I think it's safe to say I've grown a lot in Ghana - grown up, grown out, grown loud(er) - because Ghana offers me something new to learn every day (and, mostly, I learn about myself). Though the entire experience has been incredible, I think I've managed to learn the most in the last six months (every Sunday at two o'clock).
When it comes to our support group (I say 'our' because believe in community ownership), I think I've felt - and more than once - that I've learned much more from them than they have from me. Perhaps that's the nature of our relationship: fifty people have a lot more to teach than one. I consider myself lucky everytime I walk into a meeting and I find that they're all still there - ready to learn.
What once seemed a tiny smudge in the distance, our positive living workshop arrived with theatrical flair and triumph - I can call it nothing less than a success. As I sat there, watching twenty-two people become more and more enthusiastic, brighter and brighter each day, - their auras, their comfort level expanding and becoming visible to the naked eye - I realized how grateful I was to have finally offered them something in return for their faith in me. It's not often one has the opportunity to impart true, life-changing knowledge onto a group of people (let alone a group of adults) and, though I only really take credit in the workshop's general organization, it was amazing to be a part of something so integral to their lives.
I, undoubtedly, had the easiest job in the room: I sat, listening with the other group members, occasionally chiming in, while our facilitators, imported from Accra, managed to do everything I'd been trying to do in the last six months in three days. It was amazing. And it gave me the chance to get to know twenty-two people in a way I couldn't have achieved with a group of fifty, even if we'd met every other day. I was finally able to hear their stories; twenty-two people opening fold by fold, like flowers in bloom that I hope will never close again.
I think they were genuinely happy, surprised even, by everything they learned - inspired by both Edem and Gifty to live loudly, proudly, and forever positive. Because, after all, having HIV is just another state of being - a fragile state of being, yes, but a state of being, nonetheless. We growled at injustice, we laughed in the face of ignorance, we cried at tragedy, and we reveled in the fact that life is always still worth living. And I'm so proud of each and every one of them, ready to go into the world and impart their knowledge - educate so that their lives and the lives of other's may improve, educate so that we may beat HIV, so that we may beat the more dangerous diseases of discrimination, hate, and miseducation.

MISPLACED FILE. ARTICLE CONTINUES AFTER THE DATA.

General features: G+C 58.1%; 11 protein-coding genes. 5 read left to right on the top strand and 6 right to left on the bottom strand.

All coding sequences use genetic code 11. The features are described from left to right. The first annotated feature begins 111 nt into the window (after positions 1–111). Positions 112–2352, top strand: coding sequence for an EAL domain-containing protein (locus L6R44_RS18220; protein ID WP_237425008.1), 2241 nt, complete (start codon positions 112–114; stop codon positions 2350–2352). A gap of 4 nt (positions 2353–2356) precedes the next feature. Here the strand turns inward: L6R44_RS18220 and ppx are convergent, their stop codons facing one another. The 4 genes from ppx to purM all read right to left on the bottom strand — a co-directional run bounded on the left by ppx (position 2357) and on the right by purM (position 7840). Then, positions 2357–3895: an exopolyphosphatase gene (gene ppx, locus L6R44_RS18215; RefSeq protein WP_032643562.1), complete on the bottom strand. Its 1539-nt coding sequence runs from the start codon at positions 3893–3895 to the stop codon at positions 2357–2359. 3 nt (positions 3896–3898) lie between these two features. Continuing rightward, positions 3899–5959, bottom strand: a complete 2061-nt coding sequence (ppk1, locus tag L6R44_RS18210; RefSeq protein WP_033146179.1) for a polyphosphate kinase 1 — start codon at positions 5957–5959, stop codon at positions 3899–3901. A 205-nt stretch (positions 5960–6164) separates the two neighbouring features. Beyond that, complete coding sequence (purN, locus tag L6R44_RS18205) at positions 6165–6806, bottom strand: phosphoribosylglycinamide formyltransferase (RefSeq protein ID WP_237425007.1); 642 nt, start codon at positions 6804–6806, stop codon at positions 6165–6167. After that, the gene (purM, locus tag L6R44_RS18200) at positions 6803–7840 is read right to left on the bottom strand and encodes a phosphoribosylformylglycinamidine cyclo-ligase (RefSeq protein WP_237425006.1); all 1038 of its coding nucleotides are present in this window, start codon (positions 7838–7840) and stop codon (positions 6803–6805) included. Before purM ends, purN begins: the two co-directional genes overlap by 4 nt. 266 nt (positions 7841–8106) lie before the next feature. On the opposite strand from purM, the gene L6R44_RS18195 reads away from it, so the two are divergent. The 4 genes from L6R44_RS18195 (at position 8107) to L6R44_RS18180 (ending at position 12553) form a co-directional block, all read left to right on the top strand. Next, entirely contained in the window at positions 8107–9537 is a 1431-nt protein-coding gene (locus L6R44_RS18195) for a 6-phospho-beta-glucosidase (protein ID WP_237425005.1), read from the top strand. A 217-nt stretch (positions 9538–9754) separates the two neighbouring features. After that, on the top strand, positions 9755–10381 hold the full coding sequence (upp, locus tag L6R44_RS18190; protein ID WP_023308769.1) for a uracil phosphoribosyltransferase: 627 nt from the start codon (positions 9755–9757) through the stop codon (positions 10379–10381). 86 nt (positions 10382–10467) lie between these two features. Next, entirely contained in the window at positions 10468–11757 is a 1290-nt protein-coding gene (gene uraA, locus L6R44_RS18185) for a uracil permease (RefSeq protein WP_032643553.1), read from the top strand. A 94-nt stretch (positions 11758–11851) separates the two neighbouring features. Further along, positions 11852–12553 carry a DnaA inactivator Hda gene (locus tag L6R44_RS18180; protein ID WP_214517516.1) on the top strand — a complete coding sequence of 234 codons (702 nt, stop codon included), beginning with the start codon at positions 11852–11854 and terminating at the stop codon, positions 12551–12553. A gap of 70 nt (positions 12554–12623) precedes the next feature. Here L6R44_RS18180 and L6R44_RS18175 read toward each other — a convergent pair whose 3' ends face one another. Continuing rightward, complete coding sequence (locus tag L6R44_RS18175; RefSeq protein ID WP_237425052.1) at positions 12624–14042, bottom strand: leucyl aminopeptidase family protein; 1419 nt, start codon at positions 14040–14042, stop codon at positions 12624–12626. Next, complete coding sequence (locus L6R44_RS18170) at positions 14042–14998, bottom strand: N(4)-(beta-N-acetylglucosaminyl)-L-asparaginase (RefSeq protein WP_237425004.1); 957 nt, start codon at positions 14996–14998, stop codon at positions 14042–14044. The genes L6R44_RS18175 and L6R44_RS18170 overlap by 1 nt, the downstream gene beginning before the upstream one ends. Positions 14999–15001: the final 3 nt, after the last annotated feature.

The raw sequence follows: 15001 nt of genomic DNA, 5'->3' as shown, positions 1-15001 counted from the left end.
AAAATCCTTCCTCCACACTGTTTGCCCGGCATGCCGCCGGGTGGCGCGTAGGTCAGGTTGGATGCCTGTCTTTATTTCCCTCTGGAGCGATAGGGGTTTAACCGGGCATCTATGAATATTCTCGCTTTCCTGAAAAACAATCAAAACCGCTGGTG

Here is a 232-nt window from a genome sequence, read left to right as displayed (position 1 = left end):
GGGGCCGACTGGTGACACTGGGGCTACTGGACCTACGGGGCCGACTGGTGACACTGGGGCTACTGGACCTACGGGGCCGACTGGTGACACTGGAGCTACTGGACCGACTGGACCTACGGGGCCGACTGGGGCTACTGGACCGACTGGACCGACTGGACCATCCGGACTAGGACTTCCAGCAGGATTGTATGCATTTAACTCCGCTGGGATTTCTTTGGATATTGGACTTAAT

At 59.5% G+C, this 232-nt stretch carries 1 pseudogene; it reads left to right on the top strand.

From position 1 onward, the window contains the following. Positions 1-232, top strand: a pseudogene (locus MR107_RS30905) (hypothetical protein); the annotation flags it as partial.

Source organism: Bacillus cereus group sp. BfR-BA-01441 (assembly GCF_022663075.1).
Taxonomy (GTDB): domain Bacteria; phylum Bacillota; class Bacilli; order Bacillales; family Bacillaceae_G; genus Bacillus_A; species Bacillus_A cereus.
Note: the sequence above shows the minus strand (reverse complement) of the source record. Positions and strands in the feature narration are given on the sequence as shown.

Our meeting this Sunday will be their first challenge: a challenge to infect others with positive energy, to take responsibility as peer leaders (and to realize their potential in the face of what some would consider an end, rather than a beginning). I have so much faith in them; Sunday cannot come soon enough.
"I want you to give your virus a name," Gifty said, "and I want you to speak to it. I want to to welcome it into your body," pausing for Joe's translation, "then I want you to set some ground rules. Trust me: your virus will listen. And then," she says, smiling a secret smile, "I want you to listen. I want you to ask your virus why it came to you and I want you to listen to what it has to say. I promise you," she levels a finger at her audience, "that it will answer ... if you listen well enough. It will."
Because, she explained, that the only way to live with the virus is to be at harmony with its existence, to accept its interference, and come to a compromise. "It's not a cure," she later enforced, "there is no cure, but there is life with HIV."
She called her virus 'Little Dragon," and when she spoke to it, Little Dragon told her to go out into the world and teach, to fight, and to live. If you think, as someone not living with HIV, I have nothing to learn from this, you'd be wrong. In fact, we all have something to learn from Gifty. Though it may not be as daunting as HIV, we all have Little Dragons, demons that weigh us down, and if you sit there in dejection - if you allow your Little Dragon to possess you, steal the fire in your heart for its own - then you are letting your Little Dragon win.
And so I left with a fire in my heart, hands entwined with my own Little Dragon, waiting to unleash twenty-two newly inspired, positively loud group members onto a world that will - eventually - accept them, wholly, for who they are. And, despite having reservations about publically declaring their status, I believe that each of them walked away as PLWHA. Loud and proud. Positive in every aspect of the word.
What's not to be inspired about that?